Sanitation–breaking down more than you think
What really happens when you flush and why is sanitation important?
I’ve had several pets growing up, and my favorite were fish. I loved watching the colors shine in each scale as they swam around the tank. And I remember when my first pet fish died. My brother and I had a little ceremony, saying some nice words for our recently deceased friend, then we flushed him down the toilet.
Having a funeral service for a fish is weird. I guess at the time, flushing a fish down the toilet–to return to it’s “natural habitat” made sense. Today, it makes me wonder, did my pet fish make it to the ocean? And what else actually does end up in the ocean or wherever things go post-flush? Looking at sanitation systems can help to better understand this and why it’s important to have access to sanitation and working sewage systems.
So what happens when you flush?
When I flushed my dead fish, or you flush more pleasant things like poop, a magical multi-step process begins to take place. Water combines with whatever you flush to create wastewater which travels to a sewage treatment plant, ideally via the power of gravity.
STEP 1: The Solids
Wastewater is then treated at the plant, first by filtering out solids. This happens in a step known as primary treatment. Here, solids, water, and a layer of “scum” (nutrients and organic materials) separate. Solids (sludge) are sifted or strained out and placed into a landfill or incinerator. Treated sludge can be used as fertilizer too. And this is more common than you think! Over 200 million farmers use human waste as fertilizer.
Yes, I am devastated that a landfill or incinerator is probably where my fish ended up. But it’s also a reminder to be cautious of what you put down the toilet so toxic waste doesn’t end up in landfills and pose a threat to human health.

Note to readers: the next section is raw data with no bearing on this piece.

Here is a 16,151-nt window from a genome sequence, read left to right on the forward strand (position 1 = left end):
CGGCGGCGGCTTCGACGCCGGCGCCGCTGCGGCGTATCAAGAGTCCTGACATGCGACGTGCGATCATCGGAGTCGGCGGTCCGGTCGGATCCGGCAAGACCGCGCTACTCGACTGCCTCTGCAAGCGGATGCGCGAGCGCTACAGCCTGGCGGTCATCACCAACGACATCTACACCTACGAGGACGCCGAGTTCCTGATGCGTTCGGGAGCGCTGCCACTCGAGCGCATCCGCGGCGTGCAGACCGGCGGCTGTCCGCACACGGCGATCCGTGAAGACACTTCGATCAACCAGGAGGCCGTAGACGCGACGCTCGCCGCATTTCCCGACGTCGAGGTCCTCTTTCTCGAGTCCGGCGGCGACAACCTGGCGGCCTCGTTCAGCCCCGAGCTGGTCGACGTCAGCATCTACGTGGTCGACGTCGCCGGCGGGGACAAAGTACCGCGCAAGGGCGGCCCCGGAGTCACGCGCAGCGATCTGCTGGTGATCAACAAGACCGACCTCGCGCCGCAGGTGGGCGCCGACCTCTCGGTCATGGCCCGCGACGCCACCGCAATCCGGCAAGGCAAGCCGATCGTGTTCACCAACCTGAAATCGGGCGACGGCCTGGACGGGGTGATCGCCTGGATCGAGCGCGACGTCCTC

STEP 2: The Bacteria
The next step is known as secondary treatment. Here, organic material and nutrients are separated thanks to bacteria. That’s right--bacteria consume all the nutrients your body didn’t want! This happens in big aeration tanks filled with wastewater that has already gone through primary treatment. 90 percent of solids and organic matter are removed in this way.
STEP 3: The Chemicals
There’s a third step known as tertiary treatment (sanitation doesn’t mess around, even with their titles.) This part varies by treatment plant but usually involves treating water with chemicals to kill remaining bacteria and remove elements like nitrogen and phosphorous. These elements need to be removed because they create environments for harmful algal blooms (overgrowth of algae) to grow. Algal blooms decrease quality of water and can be toxic to humans and other animals.
Lastly, after treatment, water levels are measured and tested to check for balanced pH levels, contaminants, bacteria etc. then water is released into nearby rivers, streams and carried eventually out to the ocean. Water from sinks, bathtubs, and other drains can be run through treatment plants too.
For all those visual learners, here is video from ASAPScience that really breaks it down.
(Side note: These folks are going to be 2015 Global Citizen YouTube livestream hosts! Woo!)
Sanitation and sewage systems are extremely important in keeping A LOT of things out of the ocean and freshwater. But, not everyone has equal access to sewage treatment like this.
Over one billion people still practice open defecation. This means a lot of human waste carrying deadly bacteria, parasites, and harmful microorganisms that can make their way into water sources. In fact, 2.4 billion people this year do not have access to improved sanitation. Some of these billions of people even include Olympic athletes as my colleague Hans points out in this great video.
Progress has been made on improving sanitation. In the last twenty years, 1.9 billion people gained access to improved sanitation. And progress can continue until the gap on sanitation and access to clean water is closed.
Go to TAKE ACTION NOW and tell world leaders that water and sanitation MUST be a priority in the new Global Goals.